Bruce Haase

Bruce Haase

“Halloween Haunted House”

Ned was trying to convince No Jocks and I that he came from a long line of entrepreneurs, and we could make some cash this Halloween. He had a plan but needed the two of us to help him with the details and to back him up with the plan.

I had never been totally trusting of Ned, and asked him, “What the hell is an entrepreneur?

Naturally No Jocks answered with, “That’s a French guy that wears girl’s clothes!” I punched him on the shoulder, and Ned slapped him on the top of the head.

I made a mental note to stop at the library to find out what an entrepreneur was. Then I could figure out if Ned was one.

Ned told us his plan, I fine tuned it, and No Jocks nervously said, he’d go along with it if we would.

The plan was to brag that the three of us would go to the door of the old Haunted Mansion on Nottingham and get in, if someone answered, we said we weren’t afraid of ghosts, or whoever answered. We would bet all comers.

The rest of the plan was our secret. We would meet at one pm on the Saturday before Halloween in front of our school if we got enough kids to bet against us.

We ended up with a bunch of fifty cent bets. If we won we’d split $9.50 three ways and if we lost, well, it would be a $3 hit for each of us and Ned had to pay the extra fifty cents. It was his idea, right…

All three of us were there early on Saturday and we pedaled our bikes up Nottingham and crossed over to the overgrown drive way. We knew someone still lived there, we’d all seen the light or two in the windows at night. No one that we knew had ever been down that driveway before, at least, not in our lifetimes. It was big and old and falling apart, overgrown everything. A few outbuildings that had collapsed or were threatening to. A tall rusty flagpole leaned further than Pisa. Ned and I mumbled it was time to see if it was truly haunted. No Jocks said he could get the $3 from his uncle if we decided to back out. We both punched him…

After a breathless 200 foot ride we’re at the door, as Ned raises his hand to knock the door opens…

I swear it creaked. Now, realize that the three of us are in the seventh grade, two of us are tall, No Jocks is only about 4-11 though. The real old lady that answered is shorter then him and has a sweet smile. It turned out that there were two of them living there, both in their 80’s. They had been born in the house in the 1870’s, not in a hospital, but born in the house! There was a room especially for birthing and dying and those kinds of things. They told us you wouldn’t want to mess up a nice room with dis-tasteful goings’ on. The family had made their money selling sharpening stones to the Union Army in the Civil War and all the later wars, they added bayonets and such, all the way into WWII when they sold the company. At one time their property was 640 acres, now sold down to around 8 acres.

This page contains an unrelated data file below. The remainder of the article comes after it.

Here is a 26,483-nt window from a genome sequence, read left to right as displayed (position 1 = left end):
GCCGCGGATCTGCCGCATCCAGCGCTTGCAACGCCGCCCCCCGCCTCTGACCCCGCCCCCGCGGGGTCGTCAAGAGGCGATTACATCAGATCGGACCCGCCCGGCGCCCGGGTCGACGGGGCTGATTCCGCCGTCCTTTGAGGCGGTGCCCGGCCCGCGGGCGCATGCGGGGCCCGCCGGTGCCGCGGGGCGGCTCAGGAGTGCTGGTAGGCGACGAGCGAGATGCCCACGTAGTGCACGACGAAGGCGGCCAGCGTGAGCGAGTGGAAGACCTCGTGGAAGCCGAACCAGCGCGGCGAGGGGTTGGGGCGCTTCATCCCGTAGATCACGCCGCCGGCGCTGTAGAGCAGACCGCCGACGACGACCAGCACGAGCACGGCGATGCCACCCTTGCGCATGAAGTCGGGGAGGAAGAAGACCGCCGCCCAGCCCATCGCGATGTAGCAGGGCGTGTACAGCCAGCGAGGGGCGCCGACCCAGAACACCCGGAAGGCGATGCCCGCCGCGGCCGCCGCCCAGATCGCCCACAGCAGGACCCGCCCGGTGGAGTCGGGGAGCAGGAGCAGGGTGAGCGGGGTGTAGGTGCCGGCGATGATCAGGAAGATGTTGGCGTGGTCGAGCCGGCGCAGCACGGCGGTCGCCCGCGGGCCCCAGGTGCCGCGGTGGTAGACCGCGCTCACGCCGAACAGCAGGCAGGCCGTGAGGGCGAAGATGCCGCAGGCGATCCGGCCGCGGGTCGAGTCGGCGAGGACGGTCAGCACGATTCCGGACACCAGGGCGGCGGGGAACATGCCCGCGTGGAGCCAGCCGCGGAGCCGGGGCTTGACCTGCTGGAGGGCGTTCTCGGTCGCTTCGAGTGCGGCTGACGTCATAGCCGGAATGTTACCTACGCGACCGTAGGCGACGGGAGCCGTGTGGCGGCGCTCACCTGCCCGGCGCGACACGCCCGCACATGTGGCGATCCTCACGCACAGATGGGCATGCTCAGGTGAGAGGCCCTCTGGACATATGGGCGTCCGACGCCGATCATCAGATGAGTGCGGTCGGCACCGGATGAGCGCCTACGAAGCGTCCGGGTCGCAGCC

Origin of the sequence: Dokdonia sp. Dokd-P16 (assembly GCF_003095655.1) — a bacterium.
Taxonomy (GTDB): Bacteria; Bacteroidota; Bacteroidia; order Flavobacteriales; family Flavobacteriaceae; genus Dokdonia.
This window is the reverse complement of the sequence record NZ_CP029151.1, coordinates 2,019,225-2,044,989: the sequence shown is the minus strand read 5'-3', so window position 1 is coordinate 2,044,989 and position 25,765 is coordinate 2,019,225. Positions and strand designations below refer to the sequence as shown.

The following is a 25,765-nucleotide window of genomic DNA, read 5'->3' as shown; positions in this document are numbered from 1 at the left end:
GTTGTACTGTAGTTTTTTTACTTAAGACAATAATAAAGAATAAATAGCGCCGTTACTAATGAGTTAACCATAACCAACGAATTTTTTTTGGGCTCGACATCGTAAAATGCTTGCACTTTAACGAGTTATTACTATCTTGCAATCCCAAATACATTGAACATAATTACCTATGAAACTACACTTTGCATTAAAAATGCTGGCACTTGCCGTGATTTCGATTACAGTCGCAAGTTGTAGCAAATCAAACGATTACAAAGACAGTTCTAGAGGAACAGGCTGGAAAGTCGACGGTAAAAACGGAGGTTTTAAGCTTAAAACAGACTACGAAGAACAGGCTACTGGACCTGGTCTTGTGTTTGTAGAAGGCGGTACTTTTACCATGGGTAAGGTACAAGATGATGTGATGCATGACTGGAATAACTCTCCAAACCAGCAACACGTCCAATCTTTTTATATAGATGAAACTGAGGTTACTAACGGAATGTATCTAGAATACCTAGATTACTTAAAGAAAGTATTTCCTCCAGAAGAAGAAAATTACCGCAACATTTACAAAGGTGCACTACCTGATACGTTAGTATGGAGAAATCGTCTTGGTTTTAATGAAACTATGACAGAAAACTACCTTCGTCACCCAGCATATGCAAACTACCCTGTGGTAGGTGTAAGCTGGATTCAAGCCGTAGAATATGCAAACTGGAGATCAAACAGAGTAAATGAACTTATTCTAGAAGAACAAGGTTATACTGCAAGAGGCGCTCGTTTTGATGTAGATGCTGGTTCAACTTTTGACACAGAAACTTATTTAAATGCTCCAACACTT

We explained our bet with the other kids to them and they loved it. They told us they hadn’t seen a trick-or-treater for at least ten years. They would be awake and ready for us on Halloween, only before 8pm. That was bedtime, you see.

At around 6:30 pm on Halloween eight of us showed up, five of the kids we had bet with, were the witnesses and waited at the sidewalk. None would go down the driveway with us. The old lady’s opened the door and had Witches hats on and tried to screech, we had to screech for them. We went in and closed the door and the five of us had a good laugh. We hung out for maybe ten minutes and after promising to visit them again, they gave us carrots and apples and each a brand new Two Dollar bill. There were only three kids waiting for us, two had run away.

We had won our bets, every kid had paid off without a hassle. We were famous at Saint John’s School, all the grades and even the teachers were impressed. We never told a soul about the early visit, on that Saturday afternoon.

A few days later, when I stopped a Sonny’s Garage they told me that, “The little No Jocks kid had been in there saying that we had gone to the Nottingham Haunted House on Halloween and there were two old ladies that gave us each a two dollar bill.” He didn’t have his bill for proof because he had spent it, so they didn’t believe him.

I pulled out my wallet and withdrew the new two dollar bill, with a whistle I kissed it, smiled and casual as you please, strolled out. I looked back and said, “the No Jocks never lies!”

When I delivered the afternoon paper to Moe’s Tavern they asked me about No Jock’s story, I showed the bill and smiled. I vowed to carry that bill with me from then on.

For a couple of years No Jocks and I visited the old lady’s, Ned never did. After all, he was an entrepreneur and they don’t always honor their commitments.


Write Your Story @ the Union City Library

Join our senior library member Bruce Haase

and write your memoir. Bruce is lifelong reader, he now writes memoire-based, creative non-fiction.

These are informal meetings ,

to support each other and organize your thoughtseiffel_tower_black_and_white

for writing. Sharing is optional.

Meetings take place

The Third Tuesday of the month

November 18,  December 16, January 20

1 p.m. — 3 p.m.

Please bring pen & paper

For more information: Bruce Haase